The Toolkit for an Interactive Learning Environment (TILE) project, initiated at Berkeley, involves both the design and implementation of a new style of interactive educational modules for teaching introductory statistics for in a multi-media environment. Rather than using the computer to teach statistical procedures and formulae directly, the focus is on involving the student in statistical reasoning. The role of the statistical procedures is to to allow the student to explore and justify their thoughts. Numerous labs have been designed covering different aspects of the basic introductory statistics courses. 3 of these labs will be implemented by the 2nd quarter of 1998. These are:
- investigating a selection of experiments that are described in newspapers and journals to understand the ideas of bias, controls, randomization, populations,
- identifying relationships between variables and confounding factors in different contexts such as birth weight. The student gathers different types of information (statistical and non-statistical) from numerous sources in a virtual hospital and uses plots, cross-tabs and intuition.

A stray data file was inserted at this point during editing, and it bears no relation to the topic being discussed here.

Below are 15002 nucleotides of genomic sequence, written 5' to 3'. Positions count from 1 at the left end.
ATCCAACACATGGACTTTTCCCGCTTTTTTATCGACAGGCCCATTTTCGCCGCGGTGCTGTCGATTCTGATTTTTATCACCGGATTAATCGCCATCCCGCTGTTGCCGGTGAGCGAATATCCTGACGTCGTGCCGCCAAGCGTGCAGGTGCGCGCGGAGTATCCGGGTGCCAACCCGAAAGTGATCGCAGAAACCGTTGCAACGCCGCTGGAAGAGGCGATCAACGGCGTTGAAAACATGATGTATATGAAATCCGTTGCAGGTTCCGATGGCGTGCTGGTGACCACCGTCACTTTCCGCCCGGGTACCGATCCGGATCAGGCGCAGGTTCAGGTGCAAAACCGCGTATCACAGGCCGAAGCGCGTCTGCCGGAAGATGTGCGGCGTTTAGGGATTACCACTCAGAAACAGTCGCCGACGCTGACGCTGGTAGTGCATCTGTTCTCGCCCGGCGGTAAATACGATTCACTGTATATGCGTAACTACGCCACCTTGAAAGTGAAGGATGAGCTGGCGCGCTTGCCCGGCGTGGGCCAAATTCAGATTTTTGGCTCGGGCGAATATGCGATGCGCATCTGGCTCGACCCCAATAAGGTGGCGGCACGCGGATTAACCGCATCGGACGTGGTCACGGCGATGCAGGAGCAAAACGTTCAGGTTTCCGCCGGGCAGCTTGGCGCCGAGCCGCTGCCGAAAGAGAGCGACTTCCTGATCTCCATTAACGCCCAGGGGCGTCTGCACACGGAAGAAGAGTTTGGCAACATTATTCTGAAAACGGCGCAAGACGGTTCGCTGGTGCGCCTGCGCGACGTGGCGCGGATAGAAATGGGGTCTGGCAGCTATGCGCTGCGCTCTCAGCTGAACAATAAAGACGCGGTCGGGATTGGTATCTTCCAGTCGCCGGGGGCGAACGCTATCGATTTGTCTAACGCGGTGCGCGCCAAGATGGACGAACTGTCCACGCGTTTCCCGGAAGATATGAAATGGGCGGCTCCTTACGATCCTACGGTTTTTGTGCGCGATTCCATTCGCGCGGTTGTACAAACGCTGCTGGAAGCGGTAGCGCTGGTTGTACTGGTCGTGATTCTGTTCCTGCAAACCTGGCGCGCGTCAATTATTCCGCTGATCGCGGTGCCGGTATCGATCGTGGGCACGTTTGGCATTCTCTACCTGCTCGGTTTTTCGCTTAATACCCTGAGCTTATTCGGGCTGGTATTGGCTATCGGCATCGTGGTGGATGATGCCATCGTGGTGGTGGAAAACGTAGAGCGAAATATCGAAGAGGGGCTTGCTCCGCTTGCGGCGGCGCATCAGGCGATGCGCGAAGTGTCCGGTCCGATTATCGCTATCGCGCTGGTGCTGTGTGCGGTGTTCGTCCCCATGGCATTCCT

- probability models and hypothesis testing using the basic idea of a sampler. The student controls a particular random process and then creates a sampler that models the distribution of outcomes. The empirical distribution is created by the student. This same idea is extended to explore hypothesis testing.
These labs are being implemented using the Java based toolkit being developed as part of this project. The toolkit provides a flexible and customizable set of classes that are used to create each lab. These provide a consistent interface both to the user and developer/instructor team and can be glued together relatively simply to create new labs. Most of the time developing a new lab is spent in creating non-programmed input files which govern the behavior of the objects in the toolkit (e.g. the animation, text and hints, quizzes, colors, fonts, etc.) This can be done by instructors focusing on the pedagogical content rather than on the programming language. The toolkit is context-free in the sense that it can be used in domains other than statistics.
The design of the labs has been primarily completed by Professor Deborah Nolan at U.C. Berkeley. The implementation of the toolkit is being done by Duncan Temple Lang at Bell Labs.
Duncan Temple Lang<firstname.lastname@example.org> Last modified: Mon Nov 24 15:30:14 EST 1997